Feminists typically justify their beliefs by claiming that America (and the west in general) is a patriarchy, a society where men dominate and women are subjugated. But does our world really privilege men over women? All the signs point to no. Here’s why…
1. More women than men are attending college and earning degrees
According to Pew Research Center, 71 percent of women enroll in college after graduating high school while only 61 percent of men do, with the gap widening every year. Additionally, since 2006, women have earned the majority of college degrees at all levels, from associate’s degrees to doctorates.
2. More women than men have jobs
Since 2010, women have surpassed men on American payrolls and consistently have a lower unemployment rate than men as well. This is in large part due to the current recession, which so disproportionately impacted men that media outlets have dubbed it the “mancession.”
3. Men and women earn equal pay for equal work
Feminist claims of a “pay gap” between men and women are false. According to the Wall Street Journal, when pay rates are adjusted for education, marital status, occupation and other factors, men and women earn the same amount of money for the same work.
4. On average, boys perform worse in school than girls
Girls consistently earn higher grades than boys in grade school, including in math and science. Boys are also more likely to be diagnosed with developmental disorders such as ADD, ADHD and autism.
5. Men are jailed at much higher rates than women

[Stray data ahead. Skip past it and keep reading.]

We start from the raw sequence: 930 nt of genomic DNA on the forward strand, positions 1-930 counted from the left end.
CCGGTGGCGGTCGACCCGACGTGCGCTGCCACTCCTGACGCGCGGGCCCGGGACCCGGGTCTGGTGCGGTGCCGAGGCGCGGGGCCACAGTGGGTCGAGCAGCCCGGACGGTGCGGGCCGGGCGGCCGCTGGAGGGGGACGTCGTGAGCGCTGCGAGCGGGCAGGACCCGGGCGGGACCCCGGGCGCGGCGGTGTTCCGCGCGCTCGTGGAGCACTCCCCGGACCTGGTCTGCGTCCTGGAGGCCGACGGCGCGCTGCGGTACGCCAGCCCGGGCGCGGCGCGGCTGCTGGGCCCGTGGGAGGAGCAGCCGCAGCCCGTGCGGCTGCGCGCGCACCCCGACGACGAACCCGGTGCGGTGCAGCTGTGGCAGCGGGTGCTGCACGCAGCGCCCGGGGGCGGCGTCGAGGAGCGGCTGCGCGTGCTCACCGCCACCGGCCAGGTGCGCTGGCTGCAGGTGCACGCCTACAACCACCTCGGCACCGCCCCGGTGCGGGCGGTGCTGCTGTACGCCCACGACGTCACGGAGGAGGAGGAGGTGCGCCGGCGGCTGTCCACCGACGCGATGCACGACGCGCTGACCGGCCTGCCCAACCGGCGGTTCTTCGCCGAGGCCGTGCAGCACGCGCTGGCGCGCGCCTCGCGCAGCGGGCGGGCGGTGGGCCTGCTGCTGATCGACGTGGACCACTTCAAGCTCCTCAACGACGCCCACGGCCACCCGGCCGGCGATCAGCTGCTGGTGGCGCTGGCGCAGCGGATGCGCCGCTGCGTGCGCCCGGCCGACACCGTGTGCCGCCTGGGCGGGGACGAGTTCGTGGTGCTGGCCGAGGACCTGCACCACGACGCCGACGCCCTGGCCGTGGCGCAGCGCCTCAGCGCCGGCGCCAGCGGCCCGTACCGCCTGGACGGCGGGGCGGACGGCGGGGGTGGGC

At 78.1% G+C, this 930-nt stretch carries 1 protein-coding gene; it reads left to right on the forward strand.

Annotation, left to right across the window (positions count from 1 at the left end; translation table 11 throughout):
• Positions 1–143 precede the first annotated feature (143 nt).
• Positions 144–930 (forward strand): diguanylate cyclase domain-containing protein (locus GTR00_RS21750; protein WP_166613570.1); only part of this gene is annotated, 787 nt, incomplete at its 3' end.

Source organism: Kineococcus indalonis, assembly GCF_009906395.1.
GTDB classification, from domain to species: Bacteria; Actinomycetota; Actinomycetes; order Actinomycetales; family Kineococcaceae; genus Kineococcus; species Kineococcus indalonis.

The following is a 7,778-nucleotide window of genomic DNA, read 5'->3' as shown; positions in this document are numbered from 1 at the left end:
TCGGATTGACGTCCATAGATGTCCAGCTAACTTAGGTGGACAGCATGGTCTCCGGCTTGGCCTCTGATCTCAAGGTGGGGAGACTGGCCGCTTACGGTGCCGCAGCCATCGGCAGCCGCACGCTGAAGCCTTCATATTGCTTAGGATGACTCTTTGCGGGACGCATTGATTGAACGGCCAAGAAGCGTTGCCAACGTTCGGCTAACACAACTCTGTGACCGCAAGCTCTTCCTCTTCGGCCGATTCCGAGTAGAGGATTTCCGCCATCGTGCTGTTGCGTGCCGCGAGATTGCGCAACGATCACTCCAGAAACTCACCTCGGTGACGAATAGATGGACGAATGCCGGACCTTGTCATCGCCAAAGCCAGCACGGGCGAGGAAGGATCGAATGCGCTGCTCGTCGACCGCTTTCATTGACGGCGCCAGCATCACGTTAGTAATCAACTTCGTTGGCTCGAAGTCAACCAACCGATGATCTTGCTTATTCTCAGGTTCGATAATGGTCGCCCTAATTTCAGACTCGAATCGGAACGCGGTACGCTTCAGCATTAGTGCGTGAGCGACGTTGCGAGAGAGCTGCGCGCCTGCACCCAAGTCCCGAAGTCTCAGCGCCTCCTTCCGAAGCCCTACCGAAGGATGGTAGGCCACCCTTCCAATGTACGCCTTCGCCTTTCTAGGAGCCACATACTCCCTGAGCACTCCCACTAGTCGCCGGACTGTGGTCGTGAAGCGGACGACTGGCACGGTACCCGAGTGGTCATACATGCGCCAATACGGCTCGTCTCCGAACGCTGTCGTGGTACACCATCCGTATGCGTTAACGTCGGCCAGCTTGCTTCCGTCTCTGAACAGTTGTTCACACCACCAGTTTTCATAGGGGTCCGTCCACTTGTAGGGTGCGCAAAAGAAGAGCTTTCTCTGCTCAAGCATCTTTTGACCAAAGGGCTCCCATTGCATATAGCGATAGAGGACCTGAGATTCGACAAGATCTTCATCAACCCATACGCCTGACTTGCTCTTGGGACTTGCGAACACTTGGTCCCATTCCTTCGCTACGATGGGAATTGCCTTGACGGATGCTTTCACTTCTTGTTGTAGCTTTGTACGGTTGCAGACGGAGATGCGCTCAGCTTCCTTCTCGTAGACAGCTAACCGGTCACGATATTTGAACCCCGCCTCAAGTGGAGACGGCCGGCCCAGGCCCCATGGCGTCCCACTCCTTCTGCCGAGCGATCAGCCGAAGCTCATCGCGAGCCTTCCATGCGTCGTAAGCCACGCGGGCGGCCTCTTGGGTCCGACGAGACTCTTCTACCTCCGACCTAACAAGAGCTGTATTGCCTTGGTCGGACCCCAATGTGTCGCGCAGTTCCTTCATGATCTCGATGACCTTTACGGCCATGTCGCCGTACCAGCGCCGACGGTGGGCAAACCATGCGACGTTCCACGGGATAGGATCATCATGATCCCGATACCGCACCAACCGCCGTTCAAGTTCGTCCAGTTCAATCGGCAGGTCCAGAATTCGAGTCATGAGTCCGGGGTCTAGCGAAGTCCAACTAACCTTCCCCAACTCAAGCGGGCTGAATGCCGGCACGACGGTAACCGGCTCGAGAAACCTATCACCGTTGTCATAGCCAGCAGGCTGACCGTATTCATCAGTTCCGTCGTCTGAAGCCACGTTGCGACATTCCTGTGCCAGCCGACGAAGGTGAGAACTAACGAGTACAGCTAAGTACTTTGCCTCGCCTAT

According to the Bureau of Justice, there are more than ten times the number of men in prison than women, many of them jailed for drug possession and other nonviolent offenses. So many men are imprisoned in the U.S. that the “land of the free” now has the largest prison population in the world, larger than communist China (a country with four times our population) and other repressive dictatorships.
6. Men are more likely to commit suicide than women
From 2000 to 2011, the U.S. suicide rate rose to 12.3 per 100,000 people from 10.4, with men driving the increase: they are four times more likely to kill themselves then women. Middle-aged men and military veterans are especially at risk of suicide.
7. Rape rates in the U.S. are the lowest in decades
Despite feminist claims that American society fosters a “rape culture,” the rate of rape and sexual assault declined by 58 percent between 1994 and 2010. In 1994, five out of every 1,000 women were raped; in 2010, only two out of 1,000 were.
8. College students are much less likely to be raped than the general population
Feminists like to argue that one out of every five women in college will become the victims of rape, but according to the Department of Justice, only six out of every 1,000 female college students will be raped or assaulted. In other words, only 0.03 out of every five women are raped.